A Growing Problem
- By Janet Wiens
- January 1st, 2010
Constructing new and efficient buildings on a college or university campus is cause for celebration. Unfortunately, there is not much celebrating when a parking deck is repaired, worn carpet is replaced, or a leaky faucet is fixed. Deferred maintenance is certainly not as glamorous as the opening of a new science building or the major renovation of a residence hall, but the need is just as great. However, there is simply not enough money for deferred maintenance in light of other institutional needs, and this challenging issue will not go away anytime soon.
“The University of Memphis, like many colleges and universities, grew tremendously in the 1960s,” said Jim Hellums, assistant vice president of Physical Plant. “We went from an enrollment of around 8,000 students at the beginning of the decade to 20,000 students in 1968.”
The increased enrollment necessitated a significant investment in new construction at the University. “Many of our buildings are 40 years old or more, and many haven’t had a major renovation since they opened,” Hellums said. “Deferred maintenance is a major issue for us, as it is at most public institutions.”
Hellums stated that the University of Memphis has $150M in deferred maintenance projects identified, and that $13M a year must be spent to keep that number from increasing. “We categorize projects as deferred maintenance or deferred modernization,” he said. “Deferred maintenance means that we correct deficiencies to original conditions. With deferred modernization, we bring a facility up to present-day needs. In either case, there isn’t as much money available as we would like.”
Communicating facility needs to all constituents — students, faculty, staff, and administrators — is more critical than ever before, in Hellums’ opinion. He noted that administrators must fully understand facility issues and requirements, so they can help secure funding for priority projects. Gaining advocates for green projects, such as energy-related work that will reduce operating costs as well as the University’s carbon footprint, is also important.
Hellums believes that the available pool of money for deferred maintenance will remain approximately the same for the next two to five years. This makes assessing building costs even more critical, including calculating paybacks for energy-related improvements or determining whether to renovate a building or to undertake new construction based on cost projections.
Deferred Maintenance Verses Renewal
Ronald Ripley, director of facility services at Marquette University in Milwaukee, said that they also differentiate between deferred maintenance and other projects. “Renewals are larger activities that extend the life of a building component, such as the HVAC system,” he said. “A lack of action on an identified renewal project will have a potential dramatic negative impact on a facility’s operations or safety provisions.”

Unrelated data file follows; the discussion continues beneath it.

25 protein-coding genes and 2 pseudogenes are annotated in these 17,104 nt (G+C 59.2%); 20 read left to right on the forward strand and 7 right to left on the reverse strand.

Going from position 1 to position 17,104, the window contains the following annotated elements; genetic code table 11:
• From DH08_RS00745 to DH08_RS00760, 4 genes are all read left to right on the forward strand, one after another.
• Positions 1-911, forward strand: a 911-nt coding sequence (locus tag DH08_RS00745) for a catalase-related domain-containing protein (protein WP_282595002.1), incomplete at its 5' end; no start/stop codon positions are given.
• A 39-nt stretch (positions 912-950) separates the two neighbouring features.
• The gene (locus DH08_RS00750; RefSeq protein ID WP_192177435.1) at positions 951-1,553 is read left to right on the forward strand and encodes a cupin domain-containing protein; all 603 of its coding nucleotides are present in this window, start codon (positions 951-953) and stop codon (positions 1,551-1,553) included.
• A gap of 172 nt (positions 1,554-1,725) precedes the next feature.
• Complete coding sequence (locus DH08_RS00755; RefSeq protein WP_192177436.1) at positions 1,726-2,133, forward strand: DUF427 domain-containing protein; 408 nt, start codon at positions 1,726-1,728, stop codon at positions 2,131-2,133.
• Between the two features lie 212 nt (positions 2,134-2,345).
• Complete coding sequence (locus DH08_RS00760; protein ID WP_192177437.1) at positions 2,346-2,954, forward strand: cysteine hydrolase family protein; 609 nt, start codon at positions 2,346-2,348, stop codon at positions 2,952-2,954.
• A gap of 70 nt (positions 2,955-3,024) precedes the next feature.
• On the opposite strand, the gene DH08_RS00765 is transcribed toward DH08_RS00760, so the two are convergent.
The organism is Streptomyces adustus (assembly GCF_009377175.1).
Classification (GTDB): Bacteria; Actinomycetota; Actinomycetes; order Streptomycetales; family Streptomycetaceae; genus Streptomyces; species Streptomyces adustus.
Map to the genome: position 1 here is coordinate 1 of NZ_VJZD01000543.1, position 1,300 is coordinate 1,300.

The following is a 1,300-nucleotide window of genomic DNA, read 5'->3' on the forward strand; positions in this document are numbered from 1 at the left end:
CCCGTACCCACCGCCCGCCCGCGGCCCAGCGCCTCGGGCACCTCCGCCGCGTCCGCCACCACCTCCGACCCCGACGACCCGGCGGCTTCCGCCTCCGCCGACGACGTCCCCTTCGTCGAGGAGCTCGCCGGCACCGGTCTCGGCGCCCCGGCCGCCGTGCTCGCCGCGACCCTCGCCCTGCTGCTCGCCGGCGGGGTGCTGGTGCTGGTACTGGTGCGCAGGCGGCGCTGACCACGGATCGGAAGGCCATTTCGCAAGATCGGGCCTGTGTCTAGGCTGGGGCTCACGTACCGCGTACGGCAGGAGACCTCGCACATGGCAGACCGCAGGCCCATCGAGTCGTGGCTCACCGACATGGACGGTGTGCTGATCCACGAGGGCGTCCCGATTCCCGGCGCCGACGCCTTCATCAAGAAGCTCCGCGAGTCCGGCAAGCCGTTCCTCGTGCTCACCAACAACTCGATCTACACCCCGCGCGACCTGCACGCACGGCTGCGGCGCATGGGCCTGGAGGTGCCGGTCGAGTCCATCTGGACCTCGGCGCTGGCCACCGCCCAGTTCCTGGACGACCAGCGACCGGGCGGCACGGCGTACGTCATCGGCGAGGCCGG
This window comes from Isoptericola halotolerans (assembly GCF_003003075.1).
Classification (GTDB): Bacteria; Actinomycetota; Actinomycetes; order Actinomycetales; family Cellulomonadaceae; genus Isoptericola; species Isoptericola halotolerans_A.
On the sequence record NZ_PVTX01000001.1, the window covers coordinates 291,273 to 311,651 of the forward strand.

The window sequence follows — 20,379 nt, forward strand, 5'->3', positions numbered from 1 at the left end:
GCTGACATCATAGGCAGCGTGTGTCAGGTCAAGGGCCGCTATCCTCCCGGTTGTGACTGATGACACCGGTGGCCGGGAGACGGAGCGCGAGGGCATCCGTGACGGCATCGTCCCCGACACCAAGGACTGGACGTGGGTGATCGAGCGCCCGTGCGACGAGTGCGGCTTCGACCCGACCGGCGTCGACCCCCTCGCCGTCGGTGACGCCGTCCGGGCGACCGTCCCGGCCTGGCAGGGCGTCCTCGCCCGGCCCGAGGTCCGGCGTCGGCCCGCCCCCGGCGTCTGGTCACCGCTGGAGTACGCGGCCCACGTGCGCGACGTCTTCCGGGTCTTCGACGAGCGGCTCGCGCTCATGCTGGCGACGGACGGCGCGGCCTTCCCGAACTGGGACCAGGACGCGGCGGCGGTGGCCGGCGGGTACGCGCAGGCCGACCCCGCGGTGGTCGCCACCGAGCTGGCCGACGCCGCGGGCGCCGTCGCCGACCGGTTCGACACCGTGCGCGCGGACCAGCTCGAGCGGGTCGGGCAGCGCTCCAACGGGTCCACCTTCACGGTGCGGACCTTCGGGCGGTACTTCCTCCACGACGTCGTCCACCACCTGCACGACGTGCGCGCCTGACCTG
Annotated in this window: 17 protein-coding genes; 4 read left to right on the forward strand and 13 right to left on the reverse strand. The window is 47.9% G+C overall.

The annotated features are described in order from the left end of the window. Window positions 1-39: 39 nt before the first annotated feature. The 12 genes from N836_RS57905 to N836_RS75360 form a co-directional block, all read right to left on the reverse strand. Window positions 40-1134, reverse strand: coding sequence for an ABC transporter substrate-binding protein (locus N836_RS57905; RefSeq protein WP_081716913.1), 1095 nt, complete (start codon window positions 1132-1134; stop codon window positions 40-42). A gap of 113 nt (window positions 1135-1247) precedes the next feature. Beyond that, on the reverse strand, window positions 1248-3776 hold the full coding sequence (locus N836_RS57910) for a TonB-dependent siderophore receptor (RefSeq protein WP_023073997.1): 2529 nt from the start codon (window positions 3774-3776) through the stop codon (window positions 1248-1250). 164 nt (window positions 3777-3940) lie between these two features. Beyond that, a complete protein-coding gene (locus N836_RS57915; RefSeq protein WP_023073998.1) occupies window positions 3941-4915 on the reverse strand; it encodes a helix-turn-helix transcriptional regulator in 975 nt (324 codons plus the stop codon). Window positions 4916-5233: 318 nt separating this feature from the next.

Ripley and his staff invest a great deal of time in updating the list of deferred maintenance and renewal projects. This includes prioritizing needs based on University priorities. “The facility work that we do must reflect the needs of the University as a whole,” he said. “It is very important that we can articulate our needs based on other requirements at Marquette.”
Ripley does have a line item in his annual budget for road and sidewalk replacements that are not major in nature. Carpet with out-of-date colors or that is worn isn’t replaced with any regularity unless it becomes a trip hazard or has low aesthetic value. Rather, it will be replaced when a major building renovation is undertaken.
“Unfortunately, at many colleges and universities, the budgets for deferred maintenance become lower as the operating budget is decreased,” Ripley said. “We are fortunate that few of the projects that we identify as deferred maintenance are not funded. Some schools can address all of their deferred maintenance requirements, but that number is very small.”
A Team Approach
Ken Kramer, construction and maintenance manager at the University of Wisconsin-Whitewater, agrees with Hellums and Ripley that communicating and understanding university needs is critical. “Our administration understands that we cannot address all of our deferred maintenance requirements as we were able to in the past,” he said. “They have become important advocates in helping us to secure funding for major repairs. Their understanding of the issues that we face, and our understanding of the University’s needs as a whole, is very important.”
The University of Wisconsin-Whitewater campus involves 300-plus acres and 44 buildings that total 2.8M gross square feet. The University stays on a preventative maintenance schedule for some facility components, such as work on air handlers or HVAC systems.
“Part of our approach to deferred maintenance involves a just-in-time approach,” Kramer said. “We are also using technicians to do more work whenever possible, which saves us money.”
Kramer says that his staff of 50, which does not include custodial or grounds personnel, knows that more is expected of them and that they are respectful of the University’s situation. He notes that they have stepped up to the plate based on their understanding of decreased budgets for facility needs, such as deferred maintenance.
Unless there is an emergency status, Kramer often waits to undertake a project until it can be incorporated as part of a major capital improvement. Major repairs are funded by the state of Wisconsin, so this approach helps to stretch the budget. He does concede, however, that it also means that some deferred maintenance is put off much longer than is desirable.